Bloomberg Law
Free Newsletter Sign Up
Bloomberg Law
Advanced Search Go
Free Newsletter Sign Up

Epiq Systems Faces California Privacy Suit From Cyber Attack (1)

July 30, 2020, 5:23 PMUpdated: July 30, 2020, 7:04 PM

Epiq Systems Inc., a legal services provider, is facing a federal lawsuit in California alleging it is at fault for malware and ransomware attacks that exposed data in violation of the state’s landmark privacy law.

“Epiq’s negligent and careless acts and omissions and the failure to protect consumers’ data” led to the theft of information, including a Social Security number, plaintiff Benjamin Karter alleged in a complaint filed Wednesday in the U.S. District Court for the Central District of California.

“Epiq has failed to satisfy its duty under the California Consumer Privacy Act,” according to the complaint, which was originally filed in state court.

The CCPA’s private right of action to sue over data breaches has led to the plaintiffs bar filing lawsuits following breaches. Damages under the law can reach up to $750 per consumer, per incident.

Attackers hit Epiq’s networks with malware and ransomware in February that led to the exfiltration of data, including “nonencrypted and nonredacted personal information,” according to the complaint. Karter’s Social Security number was on Epiq’s system because of a class action settlement the company administered.

Karter claims the cyberattacks were successful in part because Epiq used old versions of Microsoft Corp.'s Windows operating system. He alleges Epiq failed to use “up-to-date security procedures” that could have prevented an attack.

As a result of the data security incidents, Karter and other class members “face a lifetime risk of identity theft,” according to the complaint.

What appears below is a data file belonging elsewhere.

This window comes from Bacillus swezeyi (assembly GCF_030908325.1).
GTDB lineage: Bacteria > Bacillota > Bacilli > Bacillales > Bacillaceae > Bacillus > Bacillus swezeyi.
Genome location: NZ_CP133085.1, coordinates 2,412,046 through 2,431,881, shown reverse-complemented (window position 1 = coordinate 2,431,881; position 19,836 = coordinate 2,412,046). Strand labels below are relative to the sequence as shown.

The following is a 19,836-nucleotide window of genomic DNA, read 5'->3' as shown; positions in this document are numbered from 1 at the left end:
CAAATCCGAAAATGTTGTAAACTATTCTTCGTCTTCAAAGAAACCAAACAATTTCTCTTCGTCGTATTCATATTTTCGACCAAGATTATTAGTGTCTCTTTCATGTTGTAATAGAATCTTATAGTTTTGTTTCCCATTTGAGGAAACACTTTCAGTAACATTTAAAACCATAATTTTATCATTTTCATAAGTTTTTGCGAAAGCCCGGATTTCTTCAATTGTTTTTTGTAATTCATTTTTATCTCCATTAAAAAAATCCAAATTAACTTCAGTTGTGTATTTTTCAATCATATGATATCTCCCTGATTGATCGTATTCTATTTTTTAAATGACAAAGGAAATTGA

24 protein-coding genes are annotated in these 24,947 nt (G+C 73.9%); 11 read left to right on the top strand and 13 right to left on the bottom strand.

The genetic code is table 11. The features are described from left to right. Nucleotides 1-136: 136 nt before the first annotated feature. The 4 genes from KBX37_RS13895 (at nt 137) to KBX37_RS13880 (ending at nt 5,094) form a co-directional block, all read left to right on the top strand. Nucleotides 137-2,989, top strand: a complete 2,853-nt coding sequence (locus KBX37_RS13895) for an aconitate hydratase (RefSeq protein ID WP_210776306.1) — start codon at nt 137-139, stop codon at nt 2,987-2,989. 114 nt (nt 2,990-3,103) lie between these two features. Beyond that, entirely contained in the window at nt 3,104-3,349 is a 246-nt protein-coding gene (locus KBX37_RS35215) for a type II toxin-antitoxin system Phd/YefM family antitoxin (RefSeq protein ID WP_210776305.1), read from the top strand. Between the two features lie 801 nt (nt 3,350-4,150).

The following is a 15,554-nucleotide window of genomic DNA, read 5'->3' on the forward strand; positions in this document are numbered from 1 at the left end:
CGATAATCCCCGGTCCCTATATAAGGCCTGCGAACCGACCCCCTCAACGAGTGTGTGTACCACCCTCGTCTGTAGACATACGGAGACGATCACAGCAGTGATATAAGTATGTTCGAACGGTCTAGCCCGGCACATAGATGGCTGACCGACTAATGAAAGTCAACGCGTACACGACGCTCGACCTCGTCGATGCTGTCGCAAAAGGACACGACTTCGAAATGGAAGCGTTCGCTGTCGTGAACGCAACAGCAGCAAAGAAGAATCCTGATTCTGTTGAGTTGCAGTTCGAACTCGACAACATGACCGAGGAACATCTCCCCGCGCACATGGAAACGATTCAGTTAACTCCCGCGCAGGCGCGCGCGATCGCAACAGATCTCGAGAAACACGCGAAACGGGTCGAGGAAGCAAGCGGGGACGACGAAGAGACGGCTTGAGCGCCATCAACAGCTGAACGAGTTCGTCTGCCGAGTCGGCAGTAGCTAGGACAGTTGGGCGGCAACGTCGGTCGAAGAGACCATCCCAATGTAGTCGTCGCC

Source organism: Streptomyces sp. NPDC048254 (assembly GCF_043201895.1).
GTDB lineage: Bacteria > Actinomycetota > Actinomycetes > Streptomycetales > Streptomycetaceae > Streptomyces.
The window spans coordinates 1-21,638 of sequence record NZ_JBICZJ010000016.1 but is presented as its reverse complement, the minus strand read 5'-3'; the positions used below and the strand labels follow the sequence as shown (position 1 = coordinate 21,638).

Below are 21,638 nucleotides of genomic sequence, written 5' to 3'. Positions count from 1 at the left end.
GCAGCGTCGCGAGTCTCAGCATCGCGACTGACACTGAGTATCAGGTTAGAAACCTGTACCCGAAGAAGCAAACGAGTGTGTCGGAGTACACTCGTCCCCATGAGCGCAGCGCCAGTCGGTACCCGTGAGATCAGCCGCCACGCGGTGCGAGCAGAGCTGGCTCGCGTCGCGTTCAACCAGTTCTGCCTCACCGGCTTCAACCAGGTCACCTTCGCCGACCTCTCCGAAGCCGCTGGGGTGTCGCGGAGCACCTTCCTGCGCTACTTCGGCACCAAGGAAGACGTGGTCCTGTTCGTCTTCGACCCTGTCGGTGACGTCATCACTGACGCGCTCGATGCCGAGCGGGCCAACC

Cause of Action: Violations of the California Consumer Privacy Act.

Relief: Class certification; order declaring CCPA violations; injunctive relief; statutory damages; punitive damages; and attorneys fees and costs.

Potential Class Size: “The exact numbers of Class members is unknown,” but Epiq has data “for thousands of customers,” according to the complaint.

Response: “We can state with confidence, based upon our own investigation as well as a complete forensic investigation and verification by our third party consultant, Mandiant, that all allegations, including the allegation of any data exfiltration and including that of Mr. Karter’s, during the event in February 2020 are baseless and without merit,” said Catherine Ostheimer, vice president of marketing at Epiq.

Attorneys: Mitchell Silberberg and Knupp LLP represent Epiq. The Aftergood Law Firm and Woodrow & Peluso LLC represent Karter.

The case is Karter v. Epiq Sys., Inc., C.D. Cal., No. 20-cv-01385, notice of removal 7/29/20

(Updates with Epiq comment)

To contact the reporter on this story: Daniel R. Stoller in Washington at

To contact the editor responsible for this story: John Hughes at; Keith Perine at